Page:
The panel included a campaign that uses hip hop to rap the news in Uganda, a community radio series addressing malnutrition in Guatemala and an Indian rural participant-driven video series providing communities with journalistic skills. Our mining soapie series, Makarapa City, developed with Ogilvy PR, was right up there with the best of them. We heard over and over about the efficacy of storyarc and storylines, the resonance of mother tongue, serialised programming, embedding brand values into the plot and using characters as heroes and anti-heroes to underscore those messages.
Multicultural, global take on the world
The theme of the conference was 'What Works? Shifting Norms, Changing Behaviours, Amplifying Voice' and was attended by over 1200 people from more than 90 countries. Almost everyone I met had a multicultural or global take on the world and their work; a half-Spanish, half-Scottish consultant working in Indonesia, a Kenyan located in Ethiopia doing great things for nutrition; a Brit married to a Nepalese committed to eradicating underage marriages in Kathmandu; a heady mix of professionals in health, behaviour change and entertainment education (EE) – into which our work would be categorised. If only we knew there was such a category.
The BBC has a dedicated development arm showing how broadcast media are also reaching out across the globe for meaningful, life-changing programming. Engaging digital media in the quest for behaviour change was also a major theme. Transmedia storytelling involves creating content that engages an audience using various techniques to permeate (people’s) daily lives… so say R. Pratten and N. Bernado, presenting a panel entitled ‘Transmedia to transdigital age’.
Content by the community for the community
Community and national mother tongue radio is used around the world to communicate with our diverse target markets. Engagement with digital platforms has been found to extend and deepen the narrative. The role of personal stories in amplifying voice could not be emphasised strongly enough. Videos created by the community for the community have had significant results in behaviour change programmes from India to Indonesia.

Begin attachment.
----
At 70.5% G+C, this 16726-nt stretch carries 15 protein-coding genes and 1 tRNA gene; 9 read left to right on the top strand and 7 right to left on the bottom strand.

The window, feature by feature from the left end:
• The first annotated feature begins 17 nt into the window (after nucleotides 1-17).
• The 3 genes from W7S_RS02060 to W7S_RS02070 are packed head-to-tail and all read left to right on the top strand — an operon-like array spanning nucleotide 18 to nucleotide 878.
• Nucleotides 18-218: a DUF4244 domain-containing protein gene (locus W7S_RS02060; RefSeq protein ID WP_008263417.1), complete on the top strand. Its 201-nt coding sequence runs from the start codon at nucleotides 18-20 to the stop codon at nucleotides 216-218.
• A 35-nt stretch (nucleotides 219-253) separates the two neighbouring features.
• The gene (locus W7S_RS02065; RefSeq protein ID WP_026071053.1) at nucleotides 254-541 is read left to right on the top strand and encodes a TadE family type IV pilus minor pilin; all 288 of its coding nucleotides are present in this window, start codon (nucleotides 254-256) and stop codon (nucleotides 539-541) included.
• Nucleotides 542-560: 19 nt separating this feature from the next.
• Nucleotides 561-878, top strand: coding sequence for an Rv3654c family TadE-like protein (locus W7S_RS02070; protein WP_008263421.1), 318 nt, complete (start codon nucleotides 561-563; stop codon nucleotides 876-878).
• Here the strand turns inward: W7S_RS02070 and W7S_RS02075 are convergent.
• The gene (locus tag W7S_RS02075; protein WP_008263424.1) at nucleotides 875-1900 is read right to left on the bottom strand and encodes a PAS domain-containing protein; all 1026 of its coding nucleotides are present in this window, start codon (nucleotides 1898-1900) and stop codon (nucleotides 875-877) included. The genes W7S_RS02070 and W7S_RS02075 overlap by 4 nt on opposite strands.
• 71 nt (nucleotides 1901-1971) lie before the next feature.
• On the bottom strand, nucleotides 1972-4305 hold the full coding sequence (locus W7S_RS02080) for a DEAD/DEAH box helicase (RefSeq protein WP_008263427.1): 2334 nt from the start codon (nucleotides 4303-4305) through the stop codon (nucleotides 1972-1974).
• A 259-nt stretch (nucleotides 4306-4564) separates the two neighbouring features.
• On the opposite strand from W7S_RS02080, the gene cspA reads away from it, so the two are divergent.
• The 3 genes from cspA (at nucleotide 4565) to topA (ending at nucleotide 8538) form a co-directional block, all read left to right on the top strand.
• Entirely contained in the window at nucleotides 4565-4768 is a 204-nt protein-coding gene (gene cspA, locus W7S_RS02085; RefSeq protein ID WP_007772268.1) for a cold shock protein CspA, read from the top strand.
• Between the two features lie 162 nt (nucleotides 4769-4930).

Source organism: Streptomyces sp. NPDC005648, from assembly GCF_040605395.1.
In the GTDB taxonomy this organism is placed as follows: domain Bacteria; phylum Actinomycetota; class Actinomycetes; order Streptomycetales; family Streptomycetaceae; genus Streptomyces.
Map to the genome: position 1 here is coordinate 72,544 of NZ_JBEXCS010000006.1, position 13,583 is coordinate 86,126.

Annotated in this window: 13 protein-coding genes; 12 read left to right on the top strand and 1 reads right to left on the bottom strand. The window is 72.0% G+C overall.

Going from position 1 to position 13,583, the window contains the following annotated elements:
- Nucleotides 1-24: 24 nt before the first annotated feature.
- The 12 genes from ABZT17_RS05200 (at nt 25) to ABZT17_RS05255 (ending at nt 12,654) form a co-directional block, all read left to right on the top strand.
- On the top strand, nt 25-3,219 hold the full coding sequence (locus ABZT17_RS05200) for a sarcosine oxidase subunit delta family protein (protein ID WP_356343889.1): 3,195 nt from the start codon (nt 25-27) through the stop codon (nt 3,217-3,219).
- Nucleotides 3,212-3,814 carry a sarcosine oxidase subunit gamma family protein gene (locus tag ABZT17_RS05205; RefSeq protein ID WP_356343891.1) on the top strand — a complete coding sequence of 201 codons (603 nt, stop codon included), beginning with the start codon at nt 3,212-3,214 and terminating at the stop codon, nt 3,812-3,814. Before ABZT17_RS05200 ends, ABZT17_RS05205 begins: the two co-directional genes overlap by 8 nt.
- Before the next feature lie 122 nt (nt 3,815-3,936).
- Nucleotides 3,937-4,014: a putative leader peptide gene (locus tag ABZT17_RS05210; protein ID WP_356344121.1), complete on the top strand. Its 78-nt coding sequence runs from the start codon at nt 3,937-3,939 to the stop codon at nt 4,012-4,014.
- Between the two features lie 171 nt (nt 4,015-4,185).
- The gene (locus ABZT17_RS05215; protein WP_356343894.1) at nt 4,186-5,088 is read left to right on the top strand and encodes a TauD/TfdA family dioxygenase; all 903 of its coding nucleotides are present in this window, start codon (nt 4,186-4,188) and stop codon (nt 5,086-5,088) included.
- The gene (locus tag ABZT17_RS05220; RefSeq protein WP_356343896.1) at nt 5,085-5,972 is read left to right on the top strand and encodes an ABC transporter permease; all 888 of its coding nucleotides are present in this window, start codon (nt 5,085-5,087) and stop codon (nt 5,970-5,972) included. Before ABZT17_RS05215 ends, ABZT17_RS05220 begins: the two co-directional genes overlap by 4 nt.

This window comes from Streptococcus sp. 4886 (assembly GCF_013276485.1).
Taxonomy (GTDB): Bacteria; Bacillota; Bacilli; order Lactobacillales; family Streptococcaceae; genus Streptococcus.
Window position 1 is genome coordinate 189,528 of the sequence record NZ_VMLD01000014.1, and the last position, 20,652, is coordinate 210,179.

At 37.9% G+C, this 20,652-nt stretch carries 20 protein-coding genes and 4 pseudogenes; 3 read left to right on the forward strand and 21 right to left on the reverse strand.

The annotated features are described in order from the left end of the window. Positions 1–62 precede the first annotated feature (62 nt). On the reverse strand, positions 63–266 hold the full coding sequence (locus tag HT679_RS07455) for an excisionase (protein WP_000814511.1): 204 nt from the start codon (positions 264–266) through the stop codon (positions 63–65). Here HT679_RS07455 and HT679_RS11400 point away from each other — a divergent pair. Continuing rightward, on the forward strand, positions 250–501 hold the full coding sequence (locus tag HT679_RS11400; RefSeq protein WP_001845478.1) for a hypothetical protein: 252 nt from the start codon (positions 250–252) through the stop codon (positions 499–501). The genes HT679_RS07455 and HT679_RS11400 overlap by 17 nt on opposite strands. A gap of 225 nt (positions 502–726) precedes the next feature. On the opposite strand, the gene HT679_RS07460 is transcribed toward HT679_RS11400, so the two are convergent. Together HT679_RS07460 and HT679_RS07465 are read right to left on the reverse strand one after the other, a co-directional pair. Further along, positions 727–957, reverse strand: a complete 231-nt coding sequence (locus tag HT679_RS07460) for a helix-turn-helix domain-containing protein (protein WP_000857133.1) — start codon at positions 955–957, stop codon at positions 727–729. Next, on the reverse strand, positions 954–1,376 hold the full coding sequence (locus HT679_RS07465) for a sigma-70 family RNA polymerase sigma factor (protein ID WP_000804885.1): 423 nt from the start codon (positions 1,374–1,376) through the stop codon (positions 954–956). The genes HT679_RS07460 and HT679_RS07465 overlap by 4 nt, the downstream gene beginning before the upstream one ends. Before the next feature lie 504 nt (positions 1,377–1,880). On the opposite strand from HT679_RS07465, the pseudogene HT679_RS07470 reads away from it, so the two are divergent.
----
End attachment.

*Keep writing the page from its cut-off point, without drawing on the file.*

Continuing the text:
Meeting the South Africans was the greatest trip of all. Soul City and the Centre for Communication Impact (CCI) were there in force, as were TBWA and Joe Public, presenting their wares to the development community. TBWA’s Graham Cruikshank shared the agency’s disruption roadmap model, a glyph we’ve been party to for more than two decades. Ben Shapiro from Joe Public facilitated a jam-packed, strategic skills building workshop and Lusanda Mahlasela from the CCI presented a watertight case study on the Power and Inspiration of EE.
Lillian Dube’s keynote speech had delegates rolling in the aisles as she regaled them with her personal journey on screen and in real life. These presentations showed that the principles of effective storytelling are employed across the communication spectrum to solicit and maintain behaviour change. The granddaddy of EE, Miguel Sabido, who practically invented the edutainment telenovela, was presented with a Lifetime Award at the gala dinner of the conference. Once again, his principles of drama, methodology and mythology struck a familiar chord. We’re resonating with the world. And it’s working.
We were spoiled for choice; experts abounded in the fields of maternal mortality, modern slavery, malaria, violence against women and girls, family planning, handwashing, nutrition and basic health. I discovered, time and again, that the principles of storytelling are utilised across the SBCC and EE sectors, using consumer-generated narratives and employing a vast array of classic storytelling techniques, adapted for cultural resonance and relevance.
From 16 to 20 April, I joined over 1,000 people from more than 59 countries (majority Global South) in Nusa Dua, Bali for the 2018 International Social and Behavior Change Communication (SBCC) Summit...
Nicole Biondi 7 May 2018
Beyond the 30 second spot
The notion of storytelling was everywhere, proving the efficacy of what could be termed branded content, content marketing, cause marketing, EE, moving beyond the 30 second spot, presenting edutainment as programming, synergising emotional and functional brand values, building brand love, destination listening and behaviour change, into the minds and hearts of a plethora of global and local target markets.
The conference will shortly issue a Summit Declaration within which SBCC principles will be made available to the public. All told, it was a fascinating and enlightening experience and one which I look forward to attending in two years wherever in the world it will be held.